Business Today

Battling Hard to Succeed

Ameera Shah turned her father's nondescript clinic into one of the largest pathology chains in India.
P.B. Jayakumar   New Delhi     Print Edition: September 23, 2018
Battling Hard to Succeed

Ameera Shah, Promoter and Managing Director, Metropolis Healthcare, worked as a CEO, accountant, sales person and even as a receptionist when she got on with turning around her father's laboratory from Dr Sushil Shah's Laboratory to Metropolis Healthcare. "There were no computers or mobiles then in our office," recalls Ameera. Working in a resource-crunched environment, Ameera realised women entrepreneurs needed a lot more than just ideas and funds.

With this thought, she recently launched Empoweress, a not-for-profit venture, which mentors women entrepreneurs, and provides expert guidance and funds. Already more than 3,000 women entrepreneurs across India are her followers. "Women in business need huge support beyond funding and ideas to succeed in life and business," says Ameera, a new entrant to Business Today's "Most Powerful Women" listing.

She is not yet 40, but has almost two decades in leading a business. She transformed Metropolis into one of the largest pathology chains with over 4000 employees, 130 laboratories across six countries and handling conducting over 16 million blood samples and profiles a year. While growing the business, she had to encounter a bitter boardroom battle with a promoter having equal equity stake. She won the battle in 2015, personally borrowed Rs600 crore from private equity firm KKR to purchase shares and paid off that money.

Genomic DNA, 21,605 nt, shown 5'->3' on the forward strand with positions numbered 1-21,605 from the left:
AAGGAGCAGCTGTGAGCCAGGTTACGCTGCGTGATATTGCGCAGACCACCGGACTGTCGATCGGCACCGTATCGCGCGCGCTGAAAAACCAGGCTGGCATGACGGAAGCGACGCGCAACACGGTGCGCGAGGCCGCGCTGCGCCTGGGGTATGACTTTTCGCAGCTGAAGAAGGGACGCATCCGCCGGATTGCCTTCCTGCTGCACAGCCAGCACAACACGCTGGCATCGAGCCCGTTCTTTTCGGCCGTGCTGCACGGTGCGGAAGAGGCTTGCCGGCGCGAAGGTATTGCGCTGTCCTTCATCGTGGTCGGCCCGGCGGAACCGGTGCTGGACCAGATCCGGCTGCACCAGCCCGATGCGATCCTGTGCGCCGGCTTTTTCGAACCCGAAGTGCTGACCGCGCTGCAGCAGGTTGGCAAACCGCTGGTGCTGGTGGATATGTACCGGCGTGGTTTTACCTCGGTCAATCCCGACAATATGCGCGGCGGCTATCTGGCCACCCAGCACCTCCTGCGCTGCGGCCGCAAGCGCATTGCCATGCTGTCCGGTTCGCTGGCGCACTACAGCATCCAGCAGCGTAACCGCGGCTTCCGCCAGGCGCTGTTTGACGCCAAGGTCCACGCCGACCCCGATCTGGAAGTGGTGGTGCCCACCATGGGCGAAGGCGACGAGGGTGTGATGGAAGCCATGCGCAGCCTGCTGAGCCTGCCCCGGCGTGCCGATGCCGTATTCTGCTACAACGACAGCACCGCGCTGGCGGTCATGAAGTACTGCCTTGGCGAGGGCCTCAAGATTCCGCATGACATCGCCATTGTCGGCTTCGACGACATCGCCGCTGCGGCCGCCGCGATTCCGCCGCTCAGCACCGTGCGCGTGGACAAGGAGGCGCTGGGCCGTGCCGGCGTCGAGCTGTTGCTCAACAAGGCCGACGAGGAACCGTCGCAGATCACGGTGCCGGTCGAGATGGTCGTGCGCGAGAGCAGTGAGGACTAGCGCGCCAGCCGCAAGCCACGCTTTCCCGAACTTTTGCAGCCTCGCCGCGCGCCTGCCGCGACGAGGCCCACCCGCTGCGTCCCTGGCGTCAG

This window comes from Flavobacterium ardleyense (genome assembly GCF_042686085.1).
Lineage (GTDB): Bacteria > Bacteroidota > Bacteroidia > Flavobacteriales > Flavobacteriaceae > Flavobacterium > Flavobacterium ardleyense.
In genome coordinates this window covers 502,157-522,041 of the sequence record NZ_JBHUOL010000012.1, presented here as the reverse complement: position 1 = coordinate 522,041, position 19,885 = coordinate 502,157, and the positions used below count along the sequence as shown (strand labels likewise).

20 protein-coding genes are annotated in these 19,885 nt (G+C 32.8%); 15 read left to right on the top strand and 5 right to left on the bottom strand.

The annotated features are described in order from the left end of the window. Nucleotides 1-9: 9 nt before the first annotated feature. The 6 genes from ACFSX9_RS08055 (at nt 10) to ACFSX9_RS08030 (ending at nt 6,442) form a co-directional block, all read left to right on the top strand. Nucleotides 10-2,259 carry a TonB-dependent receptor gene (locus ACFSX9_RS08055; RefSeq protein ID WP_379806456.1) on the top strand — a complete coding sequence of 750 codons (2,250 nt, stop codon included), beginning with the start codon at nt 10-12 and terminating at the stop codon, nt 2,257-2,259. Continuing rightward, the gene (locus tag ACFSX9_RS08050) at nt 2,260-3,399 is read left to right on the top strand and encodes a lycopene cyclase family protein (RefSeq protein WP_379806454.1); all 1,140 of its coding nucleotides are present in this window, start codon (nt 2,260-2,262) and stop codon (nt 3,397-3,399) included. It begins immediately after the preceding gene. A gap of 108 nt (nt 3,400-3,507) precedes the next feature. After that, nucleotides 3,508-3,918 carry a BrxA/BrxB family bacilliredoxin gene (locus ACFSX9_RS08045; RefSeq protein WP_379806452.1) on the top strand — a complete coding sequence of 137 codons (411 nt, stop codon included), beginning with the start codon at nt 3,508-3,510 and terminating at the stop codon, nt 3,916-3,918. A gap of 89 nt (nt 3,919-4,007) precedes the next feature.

While Ameera was studying in the US, her father was running Dr Sushil Shah's Laboratory at Opera House in South Mumbai. Her mother Duru Shah, a gynaecologist, was running a small clinic. When she returned from the US in 2001 - after acquiring a degree in finance and working briefly with Goldman Sachs and later with a start-up - Dr Sushil Shah's Laboratory had 40 employees and revenues of Rs7 crore a year.

"We wanted to make the laboratory known outside Mumbai, and turn it into an institution," recalls Ameera. Shah was almost close to clinch a deal with a big Tamil Nadu-based business group, but that got stalled after the sudden death of its promoter. That was when GSK Velu, a health-care entrepreneur, teamed up for expansion. The company name was changed to Metropolis.

Metropolis is present across India, West Asia and Africa. In 2006, it raised private equity capital from ICICI Ventures. Four years later, Warburg Pincus bought out ICICI's stake and a bit from the promoters, valuing the firm at Rs600 crore. By 2009, Velu moved into a non-executive role and Ameera became the managing director. In 2015, she bought out Warburg's 27 per cent stake with the backing of private equity firm KKR. Simultaneously, Carlyle Group acquired Velu's stake for an estimated Rs800-900 crore. Currently, the Shah family holds about 70 per cent stake and the firm is valued at about Rs6,500 crore.

"Going forward, we will grow in North and East India and will add more in South India. We plan to invest $10 million in next 3-4 years in technology," says Ameera.

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